Australia Weather News

Flooding in North Queensland's Lower Herbert is expected to peak this afternoon after heavy rainfall.

The warning comes just a week after the area was isolated by floodwaters and Ingham streets inundated after heavy rain from ex-tropical Cyclone Imogen.

Swiftwater rescue, water police and SES crews are on standby as residents, particularly in the Halifax area, brace for localised flooding again.

Hinchinbrook Shire Council Mayor Ramon Jayo said he expected people in Halifax, Macknade, Lucinda and Taylors Beach to be isolated for at least a day.

He said he hoped people had replenished their supplies after last week's flooding.

"The river did not really recede to where we would have liked it to have been after last week's event," Cr Jayo said.

"All this rain has just really made the rises quite rapid."

The Department of Transport and Main Roads said Ingham Abergowrie Road is closed to all traffic at various points due to water over the road.

The council said the Abergowrie Bridge and the Anabranch Bridge are flooded.

The Halifax Washaway is also closed.

Meanwhile, drivers have experienced delays after the Bruce Highway was closed between Ingham and Cardwell due to a truck crash.

No one was injured in the crash.

Flooding at Halifax

The weather bureau recorded between 80 and 100 millimetres of rain in the middle and lower parts of the Herbert River catchment in the 24 hours prior to 10:00am.

It has issued a major flood warning for the Herbert River and said major flooding was possible at Halifax.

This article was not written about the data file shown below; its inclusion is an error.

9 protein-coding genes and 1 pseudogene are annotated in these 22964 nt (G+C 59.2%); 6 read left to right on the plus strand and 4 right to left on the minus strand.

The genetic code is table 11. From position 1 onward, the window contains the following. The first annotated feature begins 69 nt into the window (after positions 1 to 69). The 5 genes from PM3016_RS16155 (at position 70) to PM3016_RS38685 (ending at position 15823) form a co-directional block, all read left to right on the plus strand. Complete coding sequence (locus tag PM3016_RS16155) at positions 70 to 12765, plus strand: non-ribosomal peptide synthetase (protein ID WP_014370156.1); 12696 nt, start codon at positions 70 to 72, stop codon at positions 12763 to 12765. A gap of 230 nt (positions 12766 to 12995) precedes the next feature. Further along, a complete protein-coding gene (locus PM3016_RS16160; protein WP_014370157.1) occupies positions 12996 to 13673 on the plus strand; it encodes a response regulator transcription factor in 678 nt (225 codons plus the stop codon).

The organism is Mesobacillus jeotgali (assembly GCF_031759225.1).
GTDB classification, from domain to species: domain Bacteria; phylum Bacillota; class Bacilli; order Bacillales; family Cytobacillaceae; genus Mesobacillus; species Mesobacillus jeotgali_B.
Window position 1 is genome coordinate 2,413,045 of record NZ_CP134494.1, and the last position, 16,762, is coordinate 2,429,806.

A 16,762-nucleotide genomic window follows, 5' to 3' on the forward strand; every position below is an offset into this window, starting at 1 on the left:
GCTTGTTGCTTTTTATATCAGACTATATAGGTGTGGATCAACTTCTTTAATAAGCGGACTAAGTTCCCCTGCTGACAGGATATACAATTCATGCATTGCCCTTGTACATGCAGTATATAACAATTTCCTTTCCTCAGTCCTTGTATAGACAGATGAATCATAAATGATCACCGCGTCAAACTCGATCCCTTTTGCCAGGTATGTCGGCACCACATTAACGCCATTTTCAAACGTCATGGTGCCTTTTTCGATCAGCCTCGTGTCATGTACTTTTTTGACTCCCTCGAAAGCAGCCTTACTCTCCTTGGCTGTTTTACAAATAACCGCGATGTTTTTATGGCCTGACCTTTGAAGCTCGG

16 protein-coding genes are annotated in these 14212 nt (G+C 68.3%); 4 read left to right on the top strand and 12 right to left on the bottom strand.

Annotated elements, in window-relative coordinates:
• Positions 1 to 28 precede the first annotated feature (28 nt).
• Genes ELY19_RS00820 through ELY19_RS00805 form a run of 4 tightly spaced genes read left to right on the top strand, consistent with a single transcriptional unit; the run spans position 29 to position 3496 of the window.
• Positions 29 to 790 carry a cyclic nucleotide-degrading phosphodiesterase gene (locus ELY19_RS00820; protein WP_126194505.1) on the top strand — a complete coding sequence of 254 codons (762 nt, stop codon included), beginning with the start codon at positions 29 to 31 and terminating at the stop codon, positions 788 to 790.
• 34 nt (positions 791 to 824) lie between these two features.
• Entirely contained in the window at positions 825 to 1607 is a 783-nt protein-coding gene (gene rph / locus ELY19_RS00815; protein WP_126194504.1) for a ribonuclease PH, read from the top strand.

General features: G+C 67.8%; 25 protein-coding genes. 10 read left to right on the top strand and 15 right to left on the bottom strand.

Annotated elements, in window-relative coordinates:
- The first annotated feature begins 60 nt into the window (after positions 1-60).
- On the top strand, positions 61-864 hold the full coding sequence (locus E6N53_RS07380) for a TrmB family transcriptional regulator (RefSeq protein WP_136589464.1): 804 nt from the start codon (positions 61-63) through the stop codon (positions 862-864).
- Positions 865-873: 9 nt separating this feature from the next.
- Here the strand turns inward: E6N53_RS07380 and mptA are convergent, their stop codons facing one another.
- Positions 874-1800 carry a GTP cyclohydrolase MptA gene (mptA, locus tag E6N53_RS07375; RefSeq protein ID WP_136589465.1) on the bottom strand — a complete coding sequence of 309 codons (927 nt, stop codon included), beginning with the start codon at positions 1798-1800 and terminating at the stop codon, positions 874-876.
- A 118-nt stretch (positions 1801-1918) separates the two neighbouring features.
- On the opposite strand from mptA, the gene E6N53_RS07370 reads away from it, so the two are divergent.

Cr Jayo said the most recent information from the weather bureau indicated flooding in the Herbert River would peak this afternoon.

"We should be expecting a peak of about 5.26 metres at Halifax towards mid-Tuesday afternoon," he said.

"At the Ingham Pump Station we are not expecting the flood peak to get any higher than the moderate level which is 11 metres.

"There's no need to panic."

He believed most residents would be well prepared.

Deciding to leave early

Halifax resident Kelly Rees said she made it across theAnabranch Bridge before it was closed to reach her partner's house in Ingham.

"I've left Halifax now and have my parents and son still out there," she said.

Ms Rees said she decided to travel early to ensure she could get to work.

Last week, her father used a boat to cross the river to reacha friend's house before heading to his job in the mines.

"It's still a bit dangerous. There's lots of big logs in the water so if you don't have to do it, it's definitely not recommended," she said.

He's expected home in a few days.

Ms Rees said her family would stay entertained during the isolation.

"Netflix, movies, we have a pub in Halifax and we've got the local supermarket which is good if they run low on supplies."

Same roads flood year after year

Lucinda Point Hotel Motel owner Trent O'Neill said he had stocked plenty of beer in preparation for the wet season.

"You always make sure you have three weeks on hand just in case something goes wrong," Mr O'Neill said.

He said he was grateful residents and stranded "out-of-towners" had supported his business over the past week as travellers had cancelled bookings.

"We had two decent functions cancel because people aren't confident bringing family and friends up if they get caught here," he said.

"It was a bit of a dampener."

He said residents tended to like being isolated because they could not go to work.

"Last week was the best flood we've had in terms of tradeit dropped off a lot but I can remember last year or the year before and we just had no-one around."

Mr O'Neill said he understood the wet season was "part and parcel" of living in the tropics but hoped governments would do more to ease the burden.

"You get cranky sometimes because the same road floods over and over each year," he said.

"I feel like if we were down in Brisbane or something ... if you got flooded in for a couple of days you wouldn't have this."

The weather bureau has forecast continued shower and thunderstorm activity for the region over the next few days.

ABC